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Stirling engine

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Robert Stirling

Robert Stirling was born on October 25, 1790 at Gloag in the county of Perthshire in Scotland. He died on June 6, 1878 at Galston, a city located at approximately 30 km in the south of Glasgow.
He was the third of a family of eight children. His paternal grandfather manufactured threshing machines, his maternal grandfather was a farmer.
He pursued brilliant studies at the University of Edinburgh from 1805 to 1808. Then he studied theology at the University of Glasgow to become a clergyman.
Robert Stirling was married, on July 10, 1819, to Jean Rankin. They had seven children. Four boys became engineers in the railways (Patrick, William, Robert and James), another chose to become a clergyman (David). As for the two girls, Jane fed her ideas to her brothers and Agnes was a gifted artist whose talents were confined to the family.

The life of Robert Stirling took place during the nineteenth century with many scientific and technologic discoveries. This is probably the ferment of ideas, his natural curiosity and his pragmatism that incited Robert Stirling to invent the "hot-air engine". The patent was filed on September 27, 1816 and was effective on January 20, 1817.

At that time, steam boilers frequently exploded and made victims. Design problems, poor quality of materials, quasi-absence of use and maintenance rules were the reason of these disasters.

19th century hot-air engine drawing

Probably, this motivated Robert Stirling to imagine an engine without boiler subjected to too strong pressures.
The principle of operation is relatively simple: combustion is external, the principal fluid is air with a modest pressure and is subjected to the following cycle : heating, expansion, cooling then compression.

Robert Stirling also had the idea of a heat regenerator allowing to improve the overall efficiency of the installation. In good Scots, he called it an "economizer".

His James brother “industrialized” this engine in 1843 for a use in the factory where he was engineer.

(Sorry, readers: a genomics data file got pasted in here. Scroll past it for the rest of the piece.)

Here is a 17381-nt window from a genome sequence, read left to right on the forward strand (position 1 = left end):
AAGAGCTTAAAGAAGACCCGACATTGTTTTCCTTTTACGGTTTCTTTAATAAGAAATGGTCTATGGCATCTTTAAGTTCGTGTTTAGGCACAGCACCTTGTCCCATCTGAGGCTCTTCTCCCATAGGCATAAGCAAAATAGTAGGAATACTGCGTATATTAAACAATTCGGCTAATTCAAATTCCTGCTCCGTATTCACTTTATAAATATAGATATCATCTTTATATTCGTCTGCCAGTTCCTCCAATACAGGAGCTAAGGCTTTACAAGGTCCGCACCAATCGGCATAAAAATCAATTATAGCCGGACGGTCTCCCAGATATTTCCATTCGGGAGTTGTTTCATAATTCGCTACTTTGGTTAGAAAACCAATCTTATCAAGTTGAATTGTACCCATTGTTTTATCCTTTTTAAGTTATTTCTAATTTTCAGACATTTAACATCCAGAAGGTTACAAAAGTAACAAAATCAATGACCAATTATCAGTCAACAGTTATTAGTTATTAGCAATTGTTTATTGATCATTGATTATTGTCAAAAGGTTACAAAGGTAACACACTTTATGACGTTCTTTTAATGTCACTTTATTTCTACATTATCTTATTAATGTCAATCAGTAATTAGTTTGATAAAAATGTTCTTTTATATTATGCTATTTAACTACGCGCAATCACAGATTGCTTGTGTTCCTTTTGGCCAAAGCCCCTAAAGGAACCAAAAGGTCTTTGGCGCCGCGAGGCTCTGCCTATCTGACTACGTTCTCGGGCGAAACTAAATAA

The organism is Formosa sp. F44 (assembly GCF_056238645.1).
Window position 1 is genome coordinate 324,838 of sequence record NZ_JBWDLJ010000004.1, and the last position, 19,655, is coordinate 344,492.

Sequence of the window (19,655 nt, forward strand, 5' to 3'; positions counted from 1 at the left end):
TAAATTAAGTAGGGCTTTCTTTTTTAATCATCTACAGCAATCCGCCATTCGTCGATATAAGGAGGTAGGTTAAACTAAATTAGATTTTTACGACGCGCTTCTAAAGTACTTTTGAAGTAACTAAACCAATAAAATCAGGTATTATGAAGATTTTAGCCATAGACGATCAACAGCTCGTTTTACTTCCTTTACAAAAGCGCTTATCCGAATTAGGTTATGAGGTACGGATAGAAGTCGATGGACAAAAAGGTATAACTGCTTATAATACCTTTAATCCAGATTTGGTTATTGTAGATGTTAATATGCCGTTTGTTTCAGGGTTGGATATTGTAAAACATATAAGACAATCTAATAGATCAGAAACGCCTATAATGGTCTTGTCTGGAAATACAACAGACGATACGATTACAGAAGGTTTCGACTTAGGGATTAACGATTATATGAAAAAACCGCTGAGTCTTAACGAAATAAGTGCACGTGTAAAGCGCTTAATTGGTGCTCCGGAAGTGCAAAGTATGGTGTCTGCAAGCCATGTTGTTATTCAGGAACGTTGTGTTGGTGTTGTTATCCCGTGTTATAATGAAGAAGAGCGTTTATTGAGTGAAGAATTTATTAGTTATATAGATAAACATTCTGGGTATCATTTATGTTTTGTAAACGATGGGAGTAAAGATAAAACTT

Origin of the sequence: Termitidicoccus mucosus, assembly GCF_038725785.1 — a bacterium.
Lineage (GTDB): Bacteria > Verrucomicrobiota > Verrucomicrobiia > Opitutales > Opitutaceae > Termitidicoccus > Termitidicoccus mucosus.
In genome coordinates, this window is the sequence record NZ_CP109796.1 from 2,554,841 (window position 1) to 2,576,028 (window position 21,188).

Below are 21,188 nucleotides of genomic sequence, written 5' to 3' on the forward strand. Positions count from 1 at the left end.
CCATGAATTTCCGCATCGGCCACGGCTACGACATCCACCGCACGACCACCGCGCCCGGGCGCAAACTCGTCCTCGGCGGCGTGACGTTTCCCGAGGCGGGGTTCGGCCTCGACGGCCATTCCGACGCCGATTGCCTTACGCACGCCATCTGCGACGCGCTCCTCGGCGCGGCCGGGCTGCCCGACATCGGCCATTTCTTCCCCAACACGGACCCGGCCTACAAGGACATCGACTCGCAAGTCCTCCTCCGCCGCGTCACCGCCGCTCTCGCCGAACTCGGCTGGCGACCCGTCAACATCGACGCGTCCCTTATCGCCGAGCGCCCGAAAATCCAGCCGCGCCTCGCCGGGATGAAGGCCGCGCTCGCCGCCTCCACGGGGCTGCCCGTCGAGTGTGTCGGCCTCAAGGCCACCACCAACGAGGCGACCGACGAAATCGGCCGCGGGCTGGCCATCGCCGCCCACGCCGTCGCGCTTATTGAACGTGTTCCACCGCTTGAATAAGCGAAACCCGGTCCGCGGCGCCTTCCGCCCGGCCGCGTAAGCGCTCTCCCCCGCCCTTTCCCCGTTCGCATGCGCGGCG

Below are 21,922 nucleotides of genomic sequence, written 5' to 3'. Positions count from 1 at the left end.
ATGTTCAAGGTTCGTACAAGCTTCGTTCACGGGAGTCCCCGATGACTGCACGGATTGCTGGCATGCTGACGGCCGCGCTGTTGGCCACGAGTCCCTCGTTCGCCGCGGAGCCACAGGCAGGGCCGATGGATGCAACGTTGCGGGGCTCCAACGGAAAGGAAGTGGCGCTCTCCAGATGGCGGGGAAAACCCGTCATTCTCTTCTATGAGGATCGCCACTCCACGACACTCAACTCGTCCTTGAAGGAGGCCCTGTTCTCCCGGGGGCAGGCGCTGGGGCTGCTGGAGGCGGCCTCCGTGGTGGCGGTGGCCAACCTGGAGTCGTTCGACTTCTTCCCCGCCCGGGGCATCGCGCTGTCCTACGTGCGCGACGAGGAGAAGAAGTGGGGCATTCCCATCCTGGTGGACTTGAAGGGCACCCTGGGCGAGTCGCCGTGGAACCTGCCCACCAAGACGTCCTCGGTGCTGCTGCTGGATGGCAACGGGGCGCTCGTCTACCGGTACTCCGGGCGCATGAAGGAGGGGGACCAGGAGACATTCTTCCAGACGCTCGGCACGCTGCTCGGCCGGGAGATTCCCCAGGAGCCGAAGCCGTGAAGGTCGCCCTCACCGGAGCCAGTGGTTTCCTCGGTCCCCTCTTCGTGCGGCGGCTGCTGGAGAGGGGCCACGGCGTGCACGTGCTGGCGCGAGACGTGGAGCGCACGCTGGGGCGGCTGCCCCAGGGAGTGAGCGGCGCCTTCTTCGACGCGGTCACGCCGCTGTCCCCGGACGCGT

This invention had other applications in agriculture and industry until 1922 for pumping water, or for generating electricity. However, it probably did not have all the success that Robert Stirling and his James brother could have wished, for competitiveness reasons. The steam engine, however more dangerous at that time, took the lead. Then, one saw the first industrial applications of the electric motorization.

In 1938, the company "Philips" invested in the hot air engine, now known as "Stirling engine". Applications were developed in the automobile field. A compact engine with more than 200 horsepower, with an efficiency above 30%, was born. Unfortunately, for competitive reasons, this application did not met the expected success.

Robert Stirling and his engine do not have the fame which they deserve. More than two centuries after Robert Stirling birth, it is likely that the 21th century, with its concerns in the area of energy and ecology, will redress this injustice.


Scepticism towards the great inventions is not new. Proof of this is provided below. The reserves come, like often, from very eminent people who fear to challenge their "truth":

A Scottish clergyman presents, at the Faculty of London, an engine that nobody understands. Faced with him: Watt, his fame and his steam engine.
Robert Stirling gives nevertheless a specimen of its engine to faculty.
A little later, it finishes at the cellar.
Seventy years later, Lord Kelvin finds this engine. He takes it in its laboratory and he repairs it. Associating this engine with the work of Carnot, he understands running, he explains it! He thus founds the second principle of thermodynamics. Perhaps through Robert Stirling ?
(Info BBC London in the movie "The failure of the Stirling engine")

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This site was created and is maintained by Pierre Gras. Thank you with all the people who contributed their shares: articles, photographs, vidéos, worksheets… The author is opened with any suggestion allowing to improve this site for happiness of everybody. Finally, a big thank you to Robert Stirling !

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